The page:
Google Accuses Apple of Hostile, Organized Campaign Against Android

Google Accuses Apple of Hostile, Organized Campaign Against Android

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Google has just released a statement via their blog accusing Apple, Microsoft, Oracle and others of teaming up in a hostile campaign against Android.

The post was written by David Drummond, Senior Vice President and Chief Legal Officer of Google.

You can read it below...

[via Official Google Blog]

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I have worked in the tech sector for over two decades. Microsoft and Apple have always been at each other's throats, so when they get into bed together you have to start wondering what's going on. Here is what's happening:

Android is on fire. More than 550,000 Android devices are activated every day, through a network of 39 manufacturers and 231 carriers. Android and other platforms are competing hard against each other, and that's yielding cool new devices and amazing mobile apps for consumers.

But Android's success has yielded something else: a hostile, organized campaign against Android by Microsoft, Oracle, Apple and other companies, waged through bogus patents.

They're doing this by banding together to acquire Novell's old patents (the "CPTN" group including Microsoft and Apple) and Nortel's old patents (the "Rockstar" group including Microsoft and Apple), to make sure Google didn't get them; seeking $15 licensing fees for every Android device; attempting to make it more expensive for phone manufacturers to license Android (which we provide free of charge) than Windows Mobile; and even suing Barnes & Noble, HTC, Motorola, and Samsung. Patents were meant to encourage innovation, but lately they are being used as a weapon to stop it.

A smartphone might involve as many as 250,000 (largely questionable) patent claims, and our competitors want to impose a "tax" for these dubious patents that makes Android devices more expensive for consumers. They want to make it harder for manufacturers to sell Android devices. Instead of competing by building new features or devices, they are fighting through litigation.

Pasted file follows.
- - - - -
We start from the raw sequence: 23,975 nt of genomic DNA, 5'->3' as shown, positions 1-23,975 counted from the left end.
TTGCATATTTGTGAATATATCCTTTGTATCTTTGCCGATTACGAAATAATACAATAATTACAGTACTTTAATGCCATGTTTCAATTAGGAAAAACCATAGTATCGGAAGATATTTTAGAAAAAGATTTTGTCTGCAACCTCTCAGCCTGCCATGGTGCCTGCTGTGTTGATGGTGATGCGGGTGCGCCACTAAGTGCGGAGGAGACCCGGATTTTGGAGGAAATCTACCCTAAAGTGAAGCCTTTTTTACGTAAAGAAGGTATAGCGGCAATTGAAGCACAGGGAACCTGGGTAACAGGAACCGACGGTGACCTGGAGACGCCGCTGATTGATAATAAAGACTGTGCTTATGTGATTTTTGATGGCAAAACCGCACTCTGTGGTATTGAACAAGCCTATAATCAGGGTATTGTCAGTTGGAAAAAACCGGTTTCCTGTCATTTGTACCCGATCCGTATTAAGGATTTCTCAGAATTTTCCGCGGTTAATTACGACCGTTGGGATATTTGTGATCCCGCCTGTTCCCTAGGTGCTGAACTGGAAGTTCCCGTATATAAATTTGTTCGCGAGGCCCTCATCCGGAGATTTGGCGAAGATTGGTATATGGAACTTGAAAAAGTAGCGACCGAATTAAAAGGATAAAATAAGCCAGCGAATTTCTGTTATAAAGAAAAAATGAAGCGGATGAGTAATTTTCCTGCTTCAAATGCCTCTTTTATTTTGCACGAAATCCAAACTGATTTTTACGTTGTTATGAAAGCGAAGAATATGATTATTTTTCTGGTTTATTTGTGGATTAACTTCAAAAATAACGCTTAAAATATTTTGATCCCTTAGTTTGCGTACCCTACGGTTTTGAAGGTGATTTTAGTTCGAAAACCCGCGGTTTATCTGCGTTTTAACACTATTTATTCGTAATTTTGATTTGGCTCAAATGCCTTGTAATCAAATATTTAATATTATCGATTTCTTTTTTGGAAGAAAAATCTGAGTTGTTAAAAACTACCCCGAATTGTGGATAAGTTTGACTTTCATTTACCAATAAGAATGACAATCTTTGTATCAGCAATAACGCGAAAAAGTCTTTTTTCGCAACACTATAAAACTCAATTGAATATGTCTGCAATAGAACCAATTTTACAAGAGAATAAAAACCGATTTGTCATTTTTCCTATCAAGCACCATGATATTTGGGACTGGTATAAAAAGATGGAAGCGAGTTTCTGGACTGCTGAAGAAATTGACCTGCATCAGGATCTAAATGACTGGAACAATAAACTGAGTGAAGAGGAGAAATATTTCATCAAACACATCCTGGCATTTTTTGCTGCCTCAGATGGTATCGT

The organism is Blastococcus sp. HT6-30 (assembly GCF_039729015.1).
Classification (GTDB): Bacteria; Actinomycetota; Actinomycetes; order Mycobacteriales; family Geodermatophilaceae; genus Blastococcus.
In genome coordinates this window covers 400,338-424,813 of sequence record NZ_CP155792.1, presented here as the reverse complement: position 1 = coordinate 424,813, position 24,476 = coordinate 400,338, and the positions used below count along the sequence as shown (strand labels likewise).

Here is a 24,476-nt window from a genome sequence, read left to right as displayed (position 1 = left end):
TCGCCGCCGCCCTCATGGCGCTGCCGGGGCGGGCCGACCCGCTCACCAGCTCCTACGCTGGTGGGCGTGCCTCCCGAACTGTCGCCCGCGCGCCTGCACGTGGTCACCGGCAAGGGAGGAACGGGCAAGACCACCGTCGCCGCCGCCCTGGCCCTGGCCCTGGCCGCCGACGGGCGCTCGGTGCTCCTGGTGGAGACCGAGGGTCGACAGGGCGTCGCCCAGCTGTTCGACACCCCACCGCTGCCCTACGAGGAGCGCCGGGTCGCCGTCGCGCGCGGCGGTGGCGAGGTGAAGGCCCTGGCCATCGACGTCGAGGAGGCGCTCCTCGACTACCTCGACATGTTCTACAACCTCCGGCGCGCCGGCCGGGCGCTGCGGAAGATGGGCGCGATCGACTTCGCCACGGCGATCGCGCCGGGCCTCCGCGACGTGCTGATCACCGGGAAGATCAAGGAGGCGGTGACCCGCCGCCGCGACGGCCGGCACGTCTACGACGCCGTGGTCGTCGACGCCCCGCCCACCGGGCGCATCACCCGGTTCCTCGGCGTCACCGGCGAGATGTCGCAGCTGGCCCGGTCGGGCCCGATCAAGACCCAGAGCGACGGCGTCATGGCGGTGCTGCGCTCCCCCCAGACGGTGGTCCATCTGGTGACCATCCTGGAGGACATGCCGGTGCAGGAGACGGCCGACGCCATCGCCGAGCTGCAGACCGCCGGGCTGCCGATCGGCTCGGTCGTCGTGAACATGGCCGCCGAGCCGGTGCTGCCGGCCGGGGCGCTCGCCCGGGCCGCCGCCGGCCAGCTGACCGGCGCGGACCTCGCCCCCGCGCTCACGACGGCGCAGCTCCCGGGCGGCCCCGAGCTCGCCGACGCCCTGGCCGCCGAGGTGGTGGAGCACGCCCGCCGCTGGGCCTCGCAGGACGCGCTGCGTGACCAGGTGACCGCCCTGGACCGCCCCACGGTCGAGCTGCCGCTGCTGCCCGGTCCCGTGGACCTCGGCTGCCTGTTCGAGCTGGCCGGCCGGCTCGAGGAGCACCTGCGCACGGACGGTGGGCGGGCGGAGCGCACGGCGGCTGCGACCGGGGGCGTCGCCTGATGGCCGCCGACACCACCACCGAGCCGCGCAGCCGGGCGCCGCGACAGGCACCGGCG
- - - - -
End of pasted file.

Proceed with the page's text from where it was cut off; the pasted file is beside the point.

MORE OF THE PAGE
This anti-competitive strategy is also escalating the cost of patents way beyond what they're really worth. Microsoft and Apple's winning $4.5 billion for Nortel's patent portfolio was nearly five times larger than the pre-auction estimate of $1 billion. Fortunately, the law frowns on the accumulation of dubious patents for anti-competitive means - which means these deals are likely to draw regulatory scrutiny, and this patent bubble will pop.

We're not naive; technology is a tough and ever-changing industry and we work very hard to stay focused on our own business and make better products. But in this instance we thought it was important to speak out and make it clear that we're determined to preserve Android as a competitive choice for consumers, by stopping those who are trying to strangle it.

We're looking intensely at a number of ways to do that. We're encouraged that the Department of Justice forced the group I mentioned earlier to license the former Novell patents on fair terms, and that it's looking into whether Microsoft and Apple acquired the Nortel patents for anti-competitive means. We're also looking at other ways to reduce the anti-competitive threats against Android by strengthening our own patent portfolio. Unless we act, consumers could face rising costs for Android devices - and fewer choices for their next phone.
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Google Accuses Apple of Hostile, Organized Campaign Against Android

Nir Hus - August 4, 2011 at 4:46pm
Accusations are just that...an accusation does not equal the truth or guilty. they often time are baseless and should carry no weight, but they can be very damaging, Nir Hus www.nirhus.com
Tonny Bukdahl - August 4, 2011 at 10:22am
Unfortunately Google has on numerous occasions violated patents from many competitors on purpose - so it's not a case of wether Apple or Microsoft want the market for them self, rather than a case of Google getting caught, once again, with their hands in the cookie jar. If they want to use patented technology, pay for it like everyone else. Apple is merely defending their patented knowledge and technological know-how, as they, or any other, for that matter, should do!
David - August 4, 2011 at 12:49am
Other companies such as Microsoft and Oracle are mentioned ever time Apple is. So, why is Apple the only "adversary" listed in the article headline? Linkbait?
JC - August 4, 2011 at 2:53am
iClarified reports Apple-related news, so it makes sense to concentrate on Apple on the title line.
Kenyan Dave - August 4, 2011 at 12:46am
Google can't innovate so they are trying to copy others. Witness Google Plus. Reminds me of Microsloth of the 90's. Google'a a one trick pony - search. When Apple introduced the iPhone, the Steve said they'd protect their patents and are right in doing so. Why not innovate something guys. You've got the brightest minds in the business. No?
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